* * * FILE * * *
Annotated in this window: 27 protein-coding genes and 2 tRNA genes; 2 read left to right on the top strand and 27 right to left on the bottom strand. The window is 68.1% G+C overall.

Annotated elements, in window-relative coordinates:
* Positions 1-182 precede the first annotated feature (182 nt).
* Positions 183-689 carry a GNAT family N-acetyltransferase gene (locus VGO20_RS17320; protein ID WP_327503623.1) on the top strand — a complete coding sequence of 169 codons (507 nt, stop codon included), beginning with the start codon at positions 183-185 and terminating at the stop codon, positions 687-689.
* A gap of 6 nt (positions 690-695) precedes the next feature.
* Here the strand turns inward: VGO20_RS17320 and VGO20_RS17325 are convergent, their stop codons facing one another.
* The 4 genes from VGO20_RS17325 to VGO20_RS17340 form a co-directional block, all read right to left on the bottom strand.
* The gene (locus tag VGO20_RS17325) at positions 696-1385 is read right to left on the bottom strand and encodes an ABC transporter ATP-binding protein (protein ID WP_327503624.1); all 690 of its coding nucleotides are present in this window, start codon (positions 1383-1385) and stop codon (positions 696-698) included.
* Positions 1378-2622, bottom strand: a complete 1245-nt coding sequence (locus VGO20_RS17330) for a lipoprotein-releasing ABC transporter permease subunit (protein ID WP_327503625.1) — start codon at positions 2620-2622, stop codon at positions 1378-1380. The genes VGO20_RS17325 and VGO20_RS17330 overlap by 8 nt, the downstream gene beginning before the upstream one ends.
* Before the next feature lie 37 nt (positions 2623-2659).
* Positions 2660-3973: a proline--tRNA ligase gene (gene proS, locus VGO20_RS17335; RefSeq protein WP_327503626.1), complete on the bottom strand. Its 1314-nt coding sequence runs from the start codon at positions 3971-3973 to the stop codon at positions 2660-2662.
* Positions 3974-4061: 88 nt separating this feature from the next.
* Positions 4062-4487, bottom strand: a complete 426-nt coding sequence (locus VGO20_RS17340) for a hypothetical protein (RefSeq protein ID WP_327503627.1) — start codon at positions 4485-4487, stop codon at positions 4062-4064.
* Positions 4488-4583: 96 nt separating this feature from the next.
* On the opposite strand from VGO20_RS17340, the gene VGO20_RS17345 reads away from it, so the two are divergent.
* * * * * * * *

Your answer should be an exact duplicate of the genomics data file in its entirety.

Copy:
Annotated in this window: 27 protein-coding genes and 2 tRNA genes; 2 read left to right on the top strand and 27 right to left on the bottom strand. The window is 68.1% G+C overall.

Annotated elements, in window-relative coordinates:
* Positions 1-182 precede the first annotated feature (182 nt).
* Positions 183-689 carry a GNAT family N-acetyltransferase gene (locus VGO20_RS17320; protein ID WP_327503623.1) on the top strand — a complete coding sequence of 169 codons (507 nt, stop codon included), beginning with the start codon at positions 183-185 and terminating at the stop codon, positions 687-689.
* A gap of 6 nt (positions 690-695) precedes the next feature.
* Here the strand turns inward: VGO20_RS17320 and VGO20_RS17325 are convergent, their stop codons facing one another.
* The 4 genes from VGO20_RS17325 to VGO20_RS17340 form a co-directional block, all read right to left on the bottom strand.
* The gene (locus tag VGO20_RS17325) at positions 696-1385 is read right to left on the bottom strand and encodes an ABC transporter ATP-binding protein (protein ID WP_327503624.1); all 690 of its coding nucleotides are present in this window, start codon (positions 1383-1385) and stop codon (positions 696-698) included.
* Positions 1378-2622, bottom strand: a complete 1245-nt coding sequence (locus VGO20_RS17330) for a lipoprotein-releasing ABC transporter permease subunit (protein ID WP_327503625.1) — start codon at positions 2620-2622, stop codon at positions 1378-1380. The genes VGO20_RS17325 and VGO20_RS17330 overlap by 8 nt, the downstream gene beginning before the upstream one ends.
* Before the next feature lie 37 nt (positions 2623-2659).
* Positions 2660-3973: a proline--tRNA ligase gene (gene proS, locus VGO20_RS17335; RefSeq protein WP_327503626.1), complete on the bottom strand. Its 1314-nt coding sequence runs from the start codon at positions 3971-3973 to the stop codon at positions 2660-2662.
* Positions 3974-4061: 88 nt separating this feature from the next.
* Positions 4062-4487, bottom strand: a complete 426-nt coding sequence (locus VGO20_RS17340) for a hypothetical protein (RefSeq protein ID WP_327503627.1) — start codon at positions 4485-4487, stop codon at positions 4062-4064.
* Positions 4488-4583: 96 nt separating this feature from the next.
* On the opposite strand from VGO20_RS17340, the gene VGO20_RS17345 reads away from it, so the two are divergent.